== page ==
Think twice about dropping your donation into that Salvation Army kettle!
As a social worker in the eighties, I worked extensively with the Salvation Army, so I had a positive image of their good works, and regularly donated to their kettle campaign each Christmas. This all changed this week when Anita Crane, a reporter for World Net Daily sent me the Salvation Army's policy on abortion. It has loopholes which are unacceptable, too many babies fall through.
"The Salvation Army believes in the sanctity of human life. Humankind was created in the image of God (Genesis 1:27). All people – without exception – are of value to him, holding a special place in his creation (Psalm 8:5), irrespective of age, gender, race, religion, health or social status, or their potential for achievement."My reaction is contained within the article, but here is the long version:
But it also states, "A serious commitment to the protection and care of the unborn calls us to a commitment to the prevention of unwanted pregnancy through means such as access to reliable birth control, safety in relationships, and societal respect of women."
Specifically, it says the Salvation Army "believes that termination [abortion] can occur only when carrying the pregnancy further seriously threatens the life of the mother; or reliable diagnostic procedures have identified a foetal abnormality considered incompatible with survival for more than a very brief post natal period."
As a peer minister to women facing a pre-natal diagnosis of Down syndrome, I have heard the horror stories of what the doctors tell women in order to convince them to abort their child. They are told their child will do nothing to help himself, will only live to 10 years of age, will be miserable, will make their siblings miserable, will never be able to tie her shoes, read, graduate high school, and ruin her parents' marriage. This information is patently false.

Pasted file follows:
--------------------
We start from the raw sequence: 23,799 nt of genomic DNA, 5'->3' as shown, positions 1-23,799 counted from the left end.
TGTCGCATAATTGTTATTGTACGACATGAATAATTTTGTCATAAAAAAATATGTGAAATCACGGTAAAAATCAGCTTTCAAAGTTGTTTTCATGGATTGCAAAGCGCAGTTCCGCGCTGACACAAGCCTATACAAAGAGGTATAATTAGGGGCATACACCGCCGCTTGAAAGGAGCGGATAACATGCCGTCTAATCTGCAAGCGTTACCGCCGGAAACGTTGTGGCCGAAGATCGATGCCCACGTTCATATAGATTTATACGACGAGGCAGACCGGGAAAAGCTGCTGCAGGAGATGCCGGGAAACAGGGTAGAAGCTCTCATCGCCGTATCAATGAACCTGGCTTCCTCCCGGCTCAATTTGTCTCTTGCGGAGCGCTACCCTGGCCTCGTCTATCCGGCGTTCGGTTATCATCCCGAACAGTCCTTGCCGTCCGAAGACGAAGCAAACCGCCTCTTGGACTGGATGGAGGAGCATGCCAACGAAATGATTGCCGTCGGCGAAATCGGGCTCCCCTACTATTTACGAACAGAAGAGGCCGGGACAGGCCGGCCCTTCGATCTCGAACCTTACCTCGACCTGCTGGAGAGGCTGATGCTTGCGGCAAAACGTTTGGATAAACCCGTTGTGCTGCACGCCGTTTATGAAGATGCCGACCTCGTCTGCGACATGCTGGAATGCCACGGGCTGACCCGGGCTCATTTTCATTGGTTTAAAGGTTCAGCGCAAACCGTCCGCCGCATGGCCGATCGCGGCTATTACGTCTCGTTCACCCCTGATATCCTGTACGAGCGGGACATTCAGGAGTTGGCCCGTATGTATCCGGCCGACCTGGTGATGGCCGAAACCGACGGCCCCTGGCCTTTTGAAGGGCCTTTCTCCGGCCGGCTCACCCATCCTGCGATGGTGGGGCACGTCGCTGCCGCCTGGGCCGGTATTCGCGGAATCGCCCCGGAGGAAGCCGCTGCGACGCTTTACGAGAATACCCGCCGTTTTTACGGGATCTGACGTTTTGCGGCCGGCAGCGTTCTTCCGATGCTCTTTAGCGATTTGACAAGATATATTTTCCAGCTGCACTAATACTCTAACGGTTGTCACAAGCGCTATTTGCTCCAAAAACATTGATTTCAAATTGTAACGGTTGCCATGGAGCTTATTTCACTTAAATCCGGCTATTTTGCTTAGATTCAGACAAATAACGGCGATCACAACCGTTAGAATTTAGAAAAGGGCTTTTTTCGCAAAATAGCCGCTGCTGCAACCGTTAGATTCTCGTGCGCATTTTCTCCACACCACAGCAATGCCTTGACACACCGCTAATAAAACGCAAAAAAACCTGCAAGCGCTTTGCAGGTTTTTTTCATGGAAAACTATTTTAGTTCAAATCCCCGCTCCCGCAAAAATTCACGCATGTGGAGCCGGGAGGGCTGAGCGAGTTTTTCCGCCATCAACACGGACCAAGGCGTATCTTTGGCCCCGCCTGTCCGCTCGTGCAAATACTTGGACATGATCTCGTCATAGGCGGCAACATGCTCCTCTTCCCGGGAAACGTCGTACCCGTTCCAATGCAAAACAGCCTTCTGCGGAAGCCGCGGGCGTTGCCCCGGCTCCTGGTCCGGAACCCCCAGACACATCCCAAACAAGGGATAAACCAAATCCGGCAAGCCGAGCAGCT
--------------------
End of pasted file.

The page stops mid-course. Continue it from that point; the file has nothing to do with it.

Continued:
The truth is marriages last longer when a couple has a child with Down syndrome,according to this Vanderbuilt University Study, and more are graduating high school and college every day, thanks to inclusive education. No one can say how long a child will live based on information gathered pre-natally or what their IQ will be, and Dr Brian Skotko has just published the results of a survey in the American Journal of Medical Genetics saying how happy families who have a member with Down syndrome are.
I shared this in my article for the National Catholic Register;
Commissioner M. Christine MacMillan
The Salvation Army
International Social Justice Commission221 East 52nd Street
New York, NY 10022, USA
Phone: (212) 758-0763Email: IHQ-ISJC@salvationarmy.org
Read the entire article here.